Filipino dairy workers in New Zealand’s South Island, some of whom have been initially been involved in using false documents to get work permits, are relieved to learn they will be eligible for residence under a new visa scheme.
A fraudulent visa scheme involving them has disclosed a problem with some document with embellished experience and qualifications. The scam, though, would not be held against the workers who are still in New Zealand if they meet all the other criteria for the new South Island Contribution work visa, said Immigration New Zealand.
A new one-off visa will allow the roughly 4000 South Island temporary migrants to stay.
Standard character requirements would apply for the visa, but Immigration New Zealand said it would waive the good-character requirement if the Filipino dairy workers had done nothing else wrong.
Earl Magtibay, a farm manager who chairs the Filipino Dairy Workers Association said this development gave new opportunity for Filipinos, some whom have lost hope of becoming New Zealanders.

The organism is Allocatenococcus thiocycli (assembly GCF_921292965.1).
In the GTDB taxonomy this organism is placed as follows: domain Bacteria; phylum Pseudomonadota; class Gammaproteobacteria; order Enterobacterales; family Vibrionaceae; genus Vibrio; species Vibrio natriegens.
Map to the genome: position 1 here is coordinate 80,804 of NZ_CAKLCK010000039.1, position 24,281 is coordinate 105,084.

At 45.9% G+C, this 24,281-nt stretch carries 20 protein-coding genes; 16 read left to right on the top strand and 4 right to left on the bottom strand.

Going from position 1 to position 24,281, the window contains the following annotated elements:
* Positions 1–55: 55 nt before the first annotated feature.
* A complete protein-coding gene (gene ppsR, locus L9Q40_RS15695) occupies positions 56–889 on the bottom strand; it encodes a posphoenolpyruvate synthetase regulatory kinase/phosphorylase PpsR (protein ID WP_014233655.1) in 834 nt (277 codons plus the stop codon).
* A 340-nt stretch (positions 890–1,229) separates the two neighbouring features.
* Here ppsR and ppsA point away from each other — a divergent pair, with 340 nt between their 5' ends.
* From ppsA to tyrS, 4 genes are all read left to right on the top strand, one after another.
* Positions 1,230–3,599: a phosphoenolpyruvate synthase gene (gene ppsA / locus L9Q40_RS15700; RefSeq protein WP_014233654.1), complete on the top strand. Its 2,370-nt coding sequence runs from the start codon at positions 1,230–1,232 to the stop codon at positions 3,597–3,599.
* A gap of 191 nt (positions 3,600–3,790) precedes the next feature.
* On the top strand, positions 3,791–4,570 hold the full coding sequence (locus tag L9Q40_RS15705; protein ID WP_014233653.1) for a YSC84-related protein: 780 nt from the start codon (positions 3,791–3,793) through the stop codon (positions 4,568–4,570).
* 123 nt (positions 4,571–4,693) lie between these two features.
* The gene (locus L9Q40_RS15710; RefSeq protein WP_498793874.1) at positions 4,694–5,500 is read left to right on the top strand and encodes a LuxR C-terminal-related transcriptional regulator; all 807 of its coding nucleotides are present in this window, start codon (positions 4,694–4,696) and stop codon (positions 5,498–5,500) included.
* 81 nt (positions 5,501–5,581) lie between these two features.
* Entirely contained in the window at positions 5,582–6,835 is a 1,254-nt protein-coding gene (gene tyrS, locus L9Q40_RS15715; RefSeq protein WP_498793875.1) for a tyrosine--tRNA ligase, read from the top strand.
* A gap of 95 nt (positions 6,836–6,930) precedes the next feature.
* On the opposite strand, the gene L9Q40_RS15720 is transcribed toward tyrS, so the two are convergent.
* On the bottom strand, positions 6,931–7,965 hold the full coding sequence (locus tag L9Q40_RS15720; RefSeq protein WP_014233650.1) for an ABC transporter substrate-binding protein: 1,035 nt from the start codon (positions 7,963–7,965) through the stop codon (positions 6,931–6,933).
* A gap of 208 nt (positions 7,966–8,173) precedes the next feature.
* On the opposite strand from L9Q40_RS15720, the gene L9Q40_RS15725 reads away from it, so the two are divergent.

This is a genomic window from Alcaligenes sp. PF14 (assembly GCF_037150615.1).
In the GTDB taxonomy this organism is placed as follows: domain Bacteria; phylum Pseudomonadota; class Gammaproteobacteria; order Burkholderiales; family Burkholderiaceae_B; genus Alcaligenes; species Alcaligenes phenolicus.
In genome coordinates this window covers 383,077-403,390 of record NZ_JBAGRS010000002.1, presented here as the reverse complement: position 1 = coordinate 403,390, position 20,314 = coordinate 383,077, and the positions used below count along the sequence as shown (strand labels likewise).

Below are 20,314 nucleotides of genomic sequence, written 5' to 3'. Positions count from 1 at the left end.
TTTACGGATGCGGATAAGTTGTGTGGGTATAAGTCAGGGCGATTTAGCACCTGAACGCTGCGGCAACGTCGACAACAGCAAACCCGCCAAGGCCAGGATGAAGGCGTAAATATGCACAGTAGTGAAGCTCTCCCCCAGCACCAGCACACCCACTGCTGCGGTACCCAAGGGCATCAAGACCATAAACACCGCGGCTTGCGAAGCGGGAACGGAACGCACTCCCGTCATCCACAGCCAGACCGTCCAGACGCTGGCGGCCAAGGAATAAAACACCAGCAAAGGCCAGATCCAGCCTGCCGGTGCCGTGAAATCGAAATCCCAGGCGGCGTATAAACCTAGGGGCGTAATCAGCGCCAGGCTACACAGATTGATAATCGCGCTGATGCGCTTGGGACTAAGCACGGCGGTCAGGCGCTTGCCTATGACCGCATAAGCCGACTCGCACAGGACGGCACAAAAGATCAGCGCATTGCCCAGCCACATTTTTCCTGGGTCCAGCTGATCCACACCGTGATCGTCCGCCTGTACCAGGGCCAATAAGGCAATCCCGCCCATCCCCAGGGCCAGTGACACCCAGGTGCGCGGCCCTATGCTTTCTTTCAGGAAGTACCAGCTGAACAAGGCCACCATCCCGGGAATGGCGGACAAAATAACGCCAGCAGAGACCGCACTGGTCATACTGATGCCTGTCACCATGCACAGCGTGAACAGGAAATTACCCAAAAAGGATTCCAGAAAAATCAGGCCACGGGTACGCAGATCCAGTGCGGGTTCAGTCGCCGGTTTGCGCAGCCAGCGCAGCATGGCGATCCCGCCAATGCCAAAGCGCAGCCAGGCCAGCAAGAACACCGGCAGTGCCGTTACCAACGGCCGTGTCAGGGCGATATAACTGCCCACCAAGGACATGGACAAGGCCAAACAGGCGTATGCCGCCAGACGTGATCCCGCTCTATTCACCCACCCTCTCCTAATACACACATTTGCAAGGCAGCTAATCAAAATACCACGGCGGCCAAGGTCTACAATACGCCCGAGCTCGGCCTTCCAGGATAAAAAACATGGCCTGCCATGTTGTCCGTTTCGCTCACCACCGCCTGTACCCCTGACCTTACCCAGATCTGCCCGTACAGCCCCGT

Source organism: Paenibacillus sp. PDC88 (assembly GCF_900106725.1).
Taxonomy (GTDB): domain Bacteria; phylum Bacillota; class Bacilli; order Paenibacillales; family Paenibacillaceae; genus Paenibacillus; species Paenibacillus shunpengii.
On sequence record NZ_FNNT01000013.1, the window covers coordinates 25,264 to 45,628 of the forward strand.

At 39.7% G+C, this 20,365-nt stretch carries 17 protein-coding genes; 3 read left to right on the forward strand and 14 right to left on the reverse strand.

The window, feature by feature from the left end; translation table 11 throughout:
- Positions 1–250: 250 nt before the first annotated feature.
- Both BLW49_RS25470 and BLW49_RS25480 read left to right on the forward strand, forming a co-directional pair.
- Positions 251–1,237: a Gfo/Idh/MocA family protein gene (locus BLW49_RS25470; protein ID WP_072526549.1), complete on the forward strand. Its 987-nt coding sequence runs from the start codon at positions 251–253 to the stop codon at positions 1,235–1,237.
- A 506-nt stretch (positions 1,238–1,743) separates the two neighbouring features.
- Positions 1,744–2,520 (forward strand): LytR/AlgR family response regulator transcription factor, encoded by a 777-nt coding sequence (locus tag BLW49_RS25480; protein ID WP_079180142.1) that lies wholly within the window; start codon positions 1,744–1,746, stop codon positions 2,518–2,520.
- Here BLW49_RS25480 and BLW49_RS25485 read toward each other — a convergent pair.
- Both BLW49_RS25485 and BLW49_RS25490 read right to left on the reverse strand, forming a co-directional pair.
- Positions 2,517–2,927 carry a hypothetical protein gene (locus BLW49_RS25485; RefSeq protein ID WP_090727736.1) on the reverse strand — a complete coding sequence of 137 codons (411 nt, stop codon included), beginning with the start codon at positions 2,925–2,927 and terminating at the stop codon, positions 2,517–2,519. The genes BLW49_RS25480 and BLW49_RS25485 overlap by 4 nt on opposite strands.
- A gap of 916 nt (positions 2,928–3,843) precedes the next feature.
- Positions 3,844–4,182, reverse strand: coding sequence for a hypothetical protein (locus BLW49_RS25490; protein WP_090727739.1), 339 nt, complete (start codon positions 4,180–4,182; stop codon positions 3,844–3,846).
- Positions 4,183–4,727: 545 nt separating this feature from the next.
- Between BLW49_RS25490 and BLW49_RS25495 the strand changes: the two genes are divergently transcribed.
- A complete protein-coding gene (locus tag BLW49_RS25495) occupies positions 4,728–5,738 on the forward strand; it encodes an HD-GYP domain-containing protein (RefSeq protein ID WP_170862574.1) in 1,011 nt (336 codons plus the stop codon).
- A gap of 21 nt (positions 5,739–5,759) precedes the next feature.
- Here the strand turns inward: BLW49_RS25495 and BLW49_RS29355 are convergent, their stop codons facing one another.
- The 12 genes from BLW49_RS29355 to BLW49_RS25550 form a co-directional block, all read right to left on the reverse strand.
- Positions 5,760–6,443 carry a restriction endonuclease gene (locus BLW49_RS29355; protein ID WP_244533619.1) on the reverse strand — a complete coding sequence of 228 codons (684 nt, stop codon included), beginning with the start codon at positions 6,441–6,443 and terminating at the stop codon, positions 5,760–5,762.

“It’s fair enough that they be given a second chance as long as they’ll be honest in their (next) applications with Immigration.
“Because after all, it’s their hard work and work ethics that brings them to where they are now in the industry,” he said.
“A lot of them have come to New Zealand in good faith and a lot of them are actually victims of recruiters who have manipulated their paper work to be able to get them here,” said Bob Bolanos, who runs a dairy farm in Rangiora. He added that Filipino workers were worried that every time they had to renew their temporary visa, they might be sent home.
“They work hard, they pay their taxes, they’re law abiding. There’s no reason not to give them an opportunity to become part of the community,” he said.
Not only Filipinos hail the move by Immigration New Zealand.
Ben De’Ath, from dairy recruitment agency Cross Country, said it was a pragmatic move by Immigration New Zealand because the sector would be crippled without the Filipino workers.
“The purpose of this South Island Contribution visa scheme is to recognise the contributions of people to isolated parts of New Zealand where it’s near-on impossible to find local staff.
“And granting residence to temporary work visas holders is not going to jeopardise the local labour market,” he said.